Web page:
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Jan 28, 2020
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Pres. of Cairo University Calls for Revision, Interdisciplinarity in Religious Sciences, Sheikh of Al-Azhar University Responds: The Conflict between Islam, Modernity Is Made up by the West to Hold Us Back, Control How People View Islam

#7827 | 06:02
Source: The Internet - "Al-Azhar University on YouTube"

Professor Mohamed Othman Elkhosht, the President of Cairo University, said at a January 28, 2020 conference that was streamed live on Al-Azhar University's YouTube channel that the religious sciences are in a state of stagnation, and he criticized the fact that critical analysis, scientific analysis, and methodologies from the humanities and social sciences are not used in this field. He said that Islamic scholarship has failed to enter a new era and called for interdisciplinarity. Ahmad Al-Tayyeb, the Sheikh of Al-Azhar, responded that shari'a law, Islamic jurisprudence, and the Islamic heritage that Professor Elkhosht criticized were the same things that united a bunch of warring Arab tribes that "couldn't tell right from left" and enabled them to expand as far as Al-Andalus and China. Sheikh Al-Tayyeb also said that Islamic heritage barely plays a role in people's lives today and that the Arab and Muslim identity is meaningless. He further argued that Western leaders such as Trump and Netanyahu make all the decisions for the Arab world, that the conflict between modernity and the Islamic heritage is made up by the West in order to hold the Muslim world back, and that there is an "accursed and vicious machine" directing the way people view Islam.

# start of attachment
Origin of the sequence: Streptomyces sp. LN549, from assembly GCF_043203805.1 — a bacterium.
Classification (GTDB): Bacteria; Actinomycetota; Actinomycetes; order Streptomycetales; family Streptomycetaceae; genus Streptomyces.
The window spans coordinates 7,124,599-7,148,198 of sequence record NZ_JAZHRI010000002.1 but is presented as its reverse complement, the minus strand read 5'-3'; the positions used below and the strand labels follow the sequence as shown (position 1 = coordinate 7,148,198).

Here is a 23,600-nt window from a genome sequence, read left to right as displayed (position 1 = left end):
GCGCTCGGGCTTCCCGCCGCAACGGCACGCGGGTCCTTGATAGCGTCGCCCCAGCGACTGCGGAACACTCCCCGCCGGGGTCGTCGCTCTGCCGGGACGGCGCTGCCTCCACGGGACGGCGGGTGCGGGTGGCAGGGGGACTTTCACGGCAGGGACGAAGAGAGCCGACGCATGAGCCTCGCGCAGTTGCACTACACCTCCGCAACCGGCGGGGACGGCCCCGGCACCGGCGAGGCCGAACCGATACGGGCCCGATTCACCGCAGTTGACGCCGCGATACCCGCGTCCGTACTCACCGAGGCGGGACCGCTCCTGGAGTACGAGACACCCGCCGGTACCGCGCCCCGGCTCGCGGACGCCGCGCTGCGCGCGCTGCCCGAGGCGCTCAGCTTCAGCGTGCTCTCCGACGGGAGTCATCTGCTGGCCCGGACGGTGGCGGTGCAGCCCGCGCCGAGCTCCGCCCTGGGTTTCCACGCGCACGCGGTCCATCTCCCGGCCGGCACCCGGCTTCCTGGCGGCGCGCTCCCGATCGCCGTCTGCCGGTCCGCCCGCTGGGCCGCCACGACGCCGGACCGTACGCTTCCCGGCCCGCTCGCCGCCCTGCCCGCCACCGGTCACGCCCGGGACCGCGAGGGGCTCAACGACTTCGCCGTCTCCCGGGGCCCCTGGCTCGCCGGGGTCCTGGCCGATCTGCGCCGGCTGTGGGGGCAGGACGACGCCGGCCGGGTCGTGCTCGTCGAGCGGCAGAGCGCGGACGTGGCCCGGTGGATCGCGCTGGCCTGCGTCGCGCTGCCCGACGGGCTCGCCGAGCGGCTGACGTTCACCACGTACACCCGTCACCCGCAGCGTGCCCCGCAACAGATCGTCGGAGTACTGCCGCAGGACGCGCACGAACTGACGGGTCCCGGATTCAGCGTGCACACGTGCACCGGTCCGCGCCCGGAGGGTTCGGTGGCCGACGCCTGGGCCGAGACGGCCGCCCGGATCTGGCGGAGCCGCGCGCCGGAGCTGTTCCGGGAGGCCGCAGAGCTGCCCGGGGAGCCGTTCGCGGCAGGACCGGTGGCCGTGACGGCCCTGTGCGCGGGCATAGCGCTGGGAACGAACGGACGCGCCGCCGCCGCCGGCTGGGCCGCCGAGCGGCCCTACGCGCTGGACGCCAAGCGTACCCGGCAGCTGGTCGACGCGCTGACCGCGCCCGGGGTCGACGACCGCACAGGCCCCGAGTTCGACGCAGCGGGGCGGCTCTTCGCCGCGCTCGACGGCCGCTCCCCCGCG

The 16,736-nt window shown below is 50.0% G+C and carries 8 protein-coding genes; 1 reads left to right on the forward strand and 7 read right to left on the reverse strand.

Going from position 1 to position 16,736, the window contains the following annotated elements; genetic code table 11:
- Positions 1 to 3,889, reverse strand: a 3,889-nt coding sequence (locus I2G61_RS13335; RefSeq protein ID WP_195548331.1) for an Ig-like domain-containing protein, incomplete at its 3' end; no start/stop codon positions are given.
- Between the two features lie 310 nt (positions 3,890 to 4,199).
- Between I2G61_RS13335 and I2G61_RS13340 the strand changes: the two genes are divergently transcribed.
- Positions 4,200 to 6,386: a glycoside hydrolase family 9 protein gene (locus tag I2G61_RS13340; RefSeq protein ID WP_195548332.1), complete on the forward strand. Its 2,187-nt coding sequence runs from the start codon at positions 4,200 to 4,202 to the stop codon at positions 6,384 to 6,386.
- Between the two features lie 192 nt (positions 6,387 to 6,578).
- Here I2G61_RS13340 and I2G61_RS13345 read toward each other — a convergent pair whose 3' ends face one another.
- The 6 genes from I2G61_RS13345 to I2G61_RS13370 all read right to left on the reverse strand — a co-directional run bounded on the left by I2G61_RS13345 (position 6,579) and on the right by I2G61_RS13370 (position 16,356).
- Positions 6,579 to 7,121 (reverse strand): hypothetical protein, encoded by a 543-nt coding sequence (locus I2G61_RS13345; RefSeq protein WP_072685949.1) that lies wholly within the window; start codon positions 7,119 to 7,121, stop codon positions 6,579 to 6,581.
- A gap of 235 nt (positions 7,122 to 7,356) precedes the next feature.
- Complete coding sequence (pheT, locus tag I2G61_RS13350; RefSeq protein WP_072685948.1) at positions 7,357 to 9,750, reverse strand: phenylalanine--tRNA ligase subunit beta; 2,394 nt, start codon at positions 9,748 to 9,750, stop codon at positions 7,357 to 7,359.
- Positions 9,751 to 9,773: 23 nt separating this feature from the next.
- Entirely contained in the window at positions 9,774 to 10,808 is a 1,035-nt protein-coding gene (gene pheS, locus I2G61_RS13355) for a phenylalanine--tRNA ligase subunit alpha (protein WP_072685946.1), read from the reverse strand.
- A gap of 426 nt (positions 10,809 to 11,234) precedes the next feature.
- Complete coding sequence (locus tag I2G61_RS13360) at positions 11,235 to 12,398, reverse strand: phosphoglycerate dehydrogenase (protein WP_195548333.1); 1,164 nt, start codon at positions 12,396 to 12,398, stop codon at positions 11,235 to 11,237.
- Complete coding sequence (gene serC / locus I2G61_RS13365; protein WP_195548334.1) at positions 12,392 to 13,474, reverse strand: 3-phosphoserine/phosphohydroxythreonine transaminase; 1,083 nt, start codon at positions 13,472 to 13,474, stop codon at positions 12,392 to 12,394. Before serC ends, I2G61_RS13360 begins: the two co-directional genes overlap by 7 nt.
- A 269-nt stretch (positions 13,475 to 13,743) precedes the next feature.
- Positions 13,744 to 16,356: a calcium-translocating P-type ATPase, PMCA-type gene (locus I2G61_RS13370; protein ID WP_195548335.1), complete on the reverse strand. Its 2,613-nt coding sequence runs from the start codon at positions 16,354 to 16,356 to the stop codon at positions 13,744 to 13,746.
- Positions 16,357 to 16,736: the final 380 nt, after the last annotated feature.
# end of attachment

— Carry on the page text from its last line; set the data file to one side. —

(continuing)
Professor Mohamed Othman Elkhosht: "The religious sciences are in a state of stagnation. They are based on copying and reproduction.

[...]

"There is no critical analysis, no scientific analysis, and no use of methodologies from the humanities or social sciences. All the battles of the old days are being repeated. We still live in the times of the fitna of the Caliph Othman. The same old battles are present today. All the battles of ISIS are identical to the battles at the advent [of Islam], because we have been unable to enter a new era. So I call for the development of the religious sciences, and not for their revival, because such revival means to adopt the religious sciences of the past en bloc.

[...]

"Some people accuse Imam Ahmad Ibn Hanbal of being an extremist. I'm speaking here to very knowledgeable scholars. In most of the matters of jurisprudence that appear in the books of the Hanbali school, Imam Ahmad Ibn Hanbal had three different opinions for each question.

[...]

"Where did we get this idea of 'single opinion' or 'single truth'? Not from the Imams of the past... If I call for the establishment of new [religious] sciences, it doesn't mean that I treat them with disrespect. I am calling to follow their example rather than their school of jurisprudence.

[...]